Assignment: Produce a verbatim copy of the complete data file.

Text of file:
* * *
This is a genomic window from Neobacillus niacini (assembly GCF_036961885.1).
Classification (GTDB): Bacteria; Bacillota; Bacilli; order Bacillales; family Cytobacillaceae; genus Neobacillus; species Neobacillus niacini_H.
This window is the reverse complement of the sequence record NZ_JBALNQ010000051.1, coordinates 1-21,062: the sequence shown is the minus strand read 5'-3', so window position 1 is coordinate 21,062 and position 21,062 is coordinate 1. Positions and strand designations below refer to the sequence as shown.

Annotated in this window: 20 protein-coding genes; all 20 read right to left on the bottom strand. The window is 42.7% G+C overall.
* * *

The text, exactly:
This is a genomic window from Neobacillus niacini (assembly GCF_036961885.1).
Classification (GTDB): Bacteria; Bacillota; Bacilli; order Bacillales; family Cytobacillaceae; genus Neobacillus; species Neobacillus niacini_H.
This window is the reverse complement of the sequence record NZ_JBALNQ010000051.1, coordinates 1-21,062: the sequence shown is the minus strand read 5'-3', so window position 1 is coordinate 21,062 and position 21,062 is coordinate 1. Positions and strand designations below refer to the sequence as shown.

Annotated in this window: 20 protein-coding genes; all 20 read right to left on the bottom strand. The window is 42.7% G+C overall.